Proposals to give trustees the power to halt pension transfers where a scam is suspected have gained support from advisers, despite some scepticism over the practicality of implementing them.
Keith Richards, chief executive officer of the Personal Finance Society, said this week's amendment to the Pension Schemes Bill, which seeks to remove people's statutory right to transfer where a scam is suspected, was a positive move.
But he warned it must not stop legitimate transfers from taking place.
He said: “When considering the case of defined benefit pension scams, it is important to remember that individuals are often manipulated by sophisticated scammers who take advantage of deep-seated behavioural biases.
“As a result, it is appropriate for trustees to exercise a duty of care when they can see an individual is about to become a victim of crime.
“That said, it is equally important that trustees engage with advice firms to ensure they are not standing in the way or legitimate regulated advice.”
Dominic James Murray, independent financial adviser at Cameron James, agreed the proposals would only work if they did not categorically stop all unusual transfers from going through.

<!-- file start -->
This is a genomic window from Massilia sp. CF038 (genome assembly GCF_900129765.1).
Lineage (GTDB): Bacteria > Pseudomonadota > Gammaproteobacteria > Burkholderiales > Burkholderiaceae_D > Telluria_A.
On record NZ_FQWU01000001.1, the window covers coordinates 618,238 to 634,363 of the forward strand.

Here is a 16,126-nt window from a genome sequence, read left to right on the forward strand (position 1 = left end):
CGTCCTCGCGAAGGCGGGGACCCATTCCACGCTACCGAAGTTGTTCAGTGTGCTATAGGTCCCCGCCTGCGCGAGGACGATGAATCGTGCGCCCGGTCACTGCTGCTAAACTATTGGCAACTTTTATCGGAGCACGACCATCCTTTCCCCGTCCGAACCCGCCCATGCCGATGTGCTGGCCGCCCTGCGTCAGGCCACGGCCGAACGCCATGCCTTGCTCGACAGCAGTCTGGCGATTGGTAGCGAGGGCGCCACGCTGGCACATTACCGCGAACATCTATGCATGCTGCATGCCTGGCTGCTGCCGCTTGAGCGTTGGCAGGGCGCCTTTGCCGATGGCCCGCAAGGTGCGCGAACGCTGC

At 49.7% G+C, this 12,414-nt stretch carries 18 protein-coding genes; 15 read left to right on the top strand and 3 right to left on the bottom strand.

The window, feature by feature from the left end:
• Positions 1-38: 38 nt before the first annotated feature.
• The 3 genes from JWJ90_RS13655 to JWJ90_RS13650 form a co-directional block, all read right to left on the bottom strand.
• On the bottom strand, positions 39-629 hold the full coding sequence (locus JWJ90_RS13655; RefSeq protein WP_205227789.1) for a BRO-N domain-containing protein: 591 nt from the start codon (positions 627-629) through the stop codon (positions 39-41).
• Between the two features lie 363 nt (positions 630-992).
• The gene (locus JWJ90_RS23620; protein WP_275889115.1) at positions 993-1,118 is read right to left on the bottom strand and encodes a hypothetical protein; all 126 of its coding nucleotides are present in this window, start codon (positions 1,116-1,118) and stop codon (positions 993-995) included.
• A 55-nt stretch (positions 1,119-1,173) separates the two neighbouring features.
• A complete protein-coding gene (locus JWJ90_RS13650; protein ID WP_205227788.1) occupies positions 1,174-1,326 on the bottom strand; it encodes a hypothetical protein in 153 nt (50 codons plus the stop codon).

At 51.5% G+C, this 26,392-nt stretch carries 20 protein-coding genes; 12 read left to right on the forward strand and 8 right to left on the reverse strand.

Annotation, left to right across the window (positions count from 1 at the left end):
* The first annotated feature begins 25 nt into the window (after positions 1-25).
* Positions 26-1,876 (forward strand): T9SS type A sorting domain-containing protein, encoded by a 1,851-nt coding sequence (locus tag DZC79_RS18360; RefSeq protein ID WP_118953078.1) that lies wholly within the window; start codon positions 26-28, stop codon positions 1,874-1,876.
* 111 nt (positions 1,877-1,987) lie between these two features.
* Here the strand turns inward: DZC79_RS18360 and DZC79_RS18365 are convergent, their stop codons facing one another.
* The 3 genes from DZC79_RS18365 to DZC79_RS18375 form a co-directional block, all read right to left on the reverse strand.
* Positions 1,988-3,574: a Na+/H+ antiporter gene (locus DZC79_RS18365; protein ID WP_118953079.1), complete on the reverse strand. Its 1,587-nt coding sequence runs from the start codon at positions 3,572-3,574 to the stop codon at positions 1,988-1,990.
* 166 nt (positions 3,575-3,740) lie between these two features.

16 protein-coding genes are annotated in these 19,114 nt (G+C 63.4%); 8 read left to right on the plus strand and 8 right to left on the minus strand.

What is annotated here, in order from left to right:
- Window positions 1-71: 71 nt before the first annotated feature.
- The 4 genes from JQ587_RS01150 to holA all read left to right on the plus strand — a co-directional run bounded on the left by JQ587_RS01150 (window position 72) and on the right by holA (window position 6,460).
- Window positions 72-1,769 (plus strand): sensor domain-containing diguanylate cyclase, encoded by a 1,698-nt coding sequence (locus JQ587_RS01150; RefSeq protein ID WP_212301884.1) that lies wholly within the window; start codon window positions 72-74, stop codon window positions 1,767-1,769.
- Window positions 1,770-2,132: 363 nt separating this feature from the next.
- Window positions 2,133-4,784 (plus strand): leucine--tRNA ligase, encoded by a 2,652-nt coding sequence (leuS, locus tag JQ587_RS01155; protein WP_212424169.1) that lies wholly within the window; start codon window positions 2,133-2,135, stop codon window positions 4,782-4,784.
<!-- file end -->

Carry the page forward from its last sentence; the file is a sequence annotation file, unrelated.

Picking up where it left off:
He also said trustees will need to clearly define in what circumstances they will make use of the power.
Mr Murray said: “This proposal is very much contingent on what a ‘red flag’ is and how each scheme trustee defines it.
“Anything that will help stop pension scams is to be applauded, but it needs to make sure that it doesn't end up hindering prospective consumers from making pension transfers that are in their best interest.”
Besides, Mr Murray said he was not convinced it will put a stop to scams once and for all.
He said: “Scammers are very sophisticated these days, so I am not sure that it will have a major impact on their ability to operate, but I do think it is a step in the right direction, and anything that is done by the industry and regulators to ‘clean up’ the market and improve the quality of advice and outcomes for consumers is to be championed.”
Under current rules, trustees have a legal duty to carry out a transfer within a six-month deadline and if they refuse they could be at risk of legal action.
Trustees were able to halt transfer requests to some degree in the past but in 2016 the case Hughes v Royal London put a stop to this.
Royal London was successfully taken to court by a scheme member after it identified and blocked a suspicious transfer request.
Lawyers at the time warned the High Court ruling had “hamstrung” pension providers who blocked transfers if they thought the receiving scheme looked suspicious.
Mr Richards thought giving trustees the ability to intervene when they see very suspicious behaviour taking place would help to reduce the number of people being caught out by fraudsters.